Lack of Sex and Relationships Education creating ‘safeguarding crisis’ for young people
75% young people not taught about consent and 95% not taught about LGBT relationships, according to new report by Terrence Higgins Trust.
Sex and Relationships Education is infrequent, low quality and almost never covers LGBT sex and relationships or consent, according to the findings of a major new survey of over 900 young people by Terrence Higgins Trust. The UK’s leading HIV and sexual health charity has warned that, currently, SRE is ‘unfit’ for the smartphone generation and could leave children vulnerable to abuse, bullying and poor sexual and mental health.
The report, released today to launch the charity’s SRE: End the Silencecampaign, show that, where it is happening, SRE is usually limited to biological topics like reproduction, body parts and heterosexual sex.
Meanwhile, several key topics were conspicuously absent from respondents’ experiences of SRE. Seventy-five percent had not been taught about consent, 95% had not learned about LGBT sex and relationships, 89% were not taught about sex and pleasure and 97% missed out on any discussion around gender identity.
Three out of five respondents either didn’t remember receiving information on HIV in school (32%) or didn’t receive information on HIV in school (27%).
In February, the government refused to make SRE compulsory in schools, against the advice of parents, educators, the Education Select Committee and young people themselves. Ian Green, Chief Executive of Terrence Higgins Trust, said: “In this report, we’ve seen the stark reality of SRE in this country and heard saddening stories of how one generation of young people have been exposed to low self-esteem, homophobia, bullying, unhealthy relationships and poor sexual health, as a result of the lack of quality SRE in our schools.
“The government’s quiet blocking of compulsory SRE will condemn another generation of young people to leave school armed with little to no information on issues like LGBT relationships, gender identity and consent”.
“Without trusted information from schools on anything other than the biological basics of heterosexual sex, young people will turn to less reliable sources such as the internet or their peers as they navigate life outside the classroom. We must end this silence and make SRE mandatory in all schools if we are to tackle this safeguarding crisis.”
The survey of over 900 people aged 16-24 revealed that one in seven respondents had not received any SRE at all. Over half (61%) received SRE just once a year or less. Meanwhile 99% of young people surveyed thought SRE should be mandatory in all schools and 97% thought it should be LGBT inclusive. Currently, SRE is only mandatory in state-maintained secondary schools, which means private schools, primary schools, academies and free schools are under no obligation to provide it.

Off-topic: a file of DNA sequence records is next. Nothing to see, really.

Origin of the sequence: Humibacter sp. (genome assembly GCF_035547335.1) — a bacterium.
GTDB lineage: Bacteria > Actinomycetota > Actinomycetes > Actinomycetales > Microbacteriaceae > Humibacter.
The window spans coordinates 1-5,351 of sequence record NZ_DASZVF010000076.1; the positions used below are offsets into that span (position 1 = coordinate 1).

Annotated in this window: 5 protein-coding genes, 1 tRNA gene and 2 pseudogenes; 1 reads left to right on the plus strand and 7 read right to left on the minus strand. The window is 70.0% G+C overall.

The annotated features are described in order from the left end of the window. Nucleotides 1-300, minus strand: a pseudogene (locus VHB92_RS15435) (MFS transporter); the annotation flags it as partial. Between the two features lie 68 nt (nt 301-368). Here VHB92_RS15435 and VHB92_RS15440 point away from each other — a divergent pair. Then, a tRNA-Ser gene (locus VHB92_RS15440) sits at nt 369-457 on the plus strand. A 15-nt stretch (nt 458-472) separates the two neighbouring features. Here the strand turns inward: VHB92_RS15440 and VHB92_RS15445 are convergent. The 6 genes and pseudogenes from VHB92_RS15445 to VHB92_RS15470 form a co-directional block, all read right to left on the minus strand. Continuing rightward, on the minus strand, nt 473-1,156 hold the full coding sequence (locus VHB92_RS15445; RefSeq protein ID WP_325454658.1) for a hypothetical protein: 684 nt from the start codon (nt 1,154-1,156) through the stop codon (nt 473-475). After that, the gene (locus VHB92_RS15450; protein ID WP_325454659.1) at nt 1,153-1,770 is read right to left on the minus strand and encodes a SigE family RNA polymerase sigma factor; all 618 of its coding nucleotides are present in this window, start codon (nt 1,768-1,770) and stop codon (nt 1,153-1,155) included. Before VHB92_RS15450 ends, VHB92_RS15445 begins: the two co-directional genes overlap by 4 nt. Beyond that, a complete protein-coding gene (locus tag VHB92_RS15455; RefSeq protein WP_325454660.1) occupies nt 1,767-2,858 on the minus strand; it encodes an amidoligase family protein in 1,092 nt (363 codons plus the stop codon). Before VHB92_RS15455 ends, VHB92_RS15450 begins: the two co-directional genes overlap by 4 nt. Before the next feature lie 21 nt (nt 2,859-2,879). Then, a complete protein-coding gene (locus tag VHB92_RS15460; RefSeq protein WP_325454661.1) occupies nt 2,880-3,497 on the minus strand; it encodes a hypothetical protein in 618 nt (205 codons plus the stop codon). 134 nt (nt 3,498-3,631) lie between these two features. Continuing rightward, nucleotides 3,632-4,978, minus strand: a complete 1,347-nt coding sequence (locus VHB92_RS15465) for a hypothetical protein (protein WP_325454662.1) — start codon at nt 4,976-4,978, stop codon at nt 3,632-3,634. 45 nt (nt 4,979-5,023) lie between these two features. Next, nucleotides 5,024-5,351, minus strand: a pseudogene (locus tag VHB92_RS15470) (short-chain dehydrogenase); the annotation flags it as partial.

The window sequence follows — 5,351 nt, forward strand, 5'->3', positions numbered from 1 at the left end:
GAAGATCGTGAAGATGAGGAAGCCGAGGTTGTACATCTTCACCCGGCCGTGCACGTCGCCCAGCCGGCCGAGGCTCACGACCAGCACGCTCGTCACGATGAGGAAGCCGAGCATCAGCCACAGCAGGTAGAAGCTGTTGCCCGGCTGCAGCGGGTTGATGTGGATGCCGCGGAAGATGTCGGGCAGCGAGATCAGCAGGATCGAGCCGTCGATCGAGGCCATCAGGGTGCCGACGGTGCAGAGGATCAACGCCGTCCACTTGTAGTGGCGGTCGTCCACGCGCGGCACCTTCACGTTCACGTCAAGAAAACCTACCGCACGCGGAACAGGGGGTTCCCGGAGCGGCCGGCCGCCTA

“Young people have now told us loud and clear what kind of SRE they want,” said Ian Green. “The government must now give them the tools to make positive and informed decisions, and to have healthy relationships, which they are ready for and want – wherever they go to school, and whatever their sexuality.”
Half of young people rated the SRE they received in school as either ‘poor’ or ‘terrible’. Just 2% rated it as ‘excellent’ and 10% rated it as ‘good’.
Terrence Higgins Trust believes one issue is that the most recent government guidance on SRE has not been updated for sixteen years.
“It is shocking that government guidance offered to schools on SRE is older than nearly all of the students themselves,” said Ian Green. “Young people are getting information about sex and relationships in a world before social media existed, before smartphones, before equal marriage or Civil Partnerships. It is wholly unfit to prepare them for the realities of sex and relationships in 2016.”
Eighteen year old Lauren Young agreed: “Inclusive SRE is a vital part of a young person’s life as it teaches them not only to be safe but that they are valid. Many young people struggle with their feelings of sexuality and gender and if no one is talking to them about it, or allowing them to discuss it openly, they will internalise their worry and it will grow into something ugly and harmful for the individual. It is vital – and completely normal – to discuss inclusive sex and healthy relationships with young people.”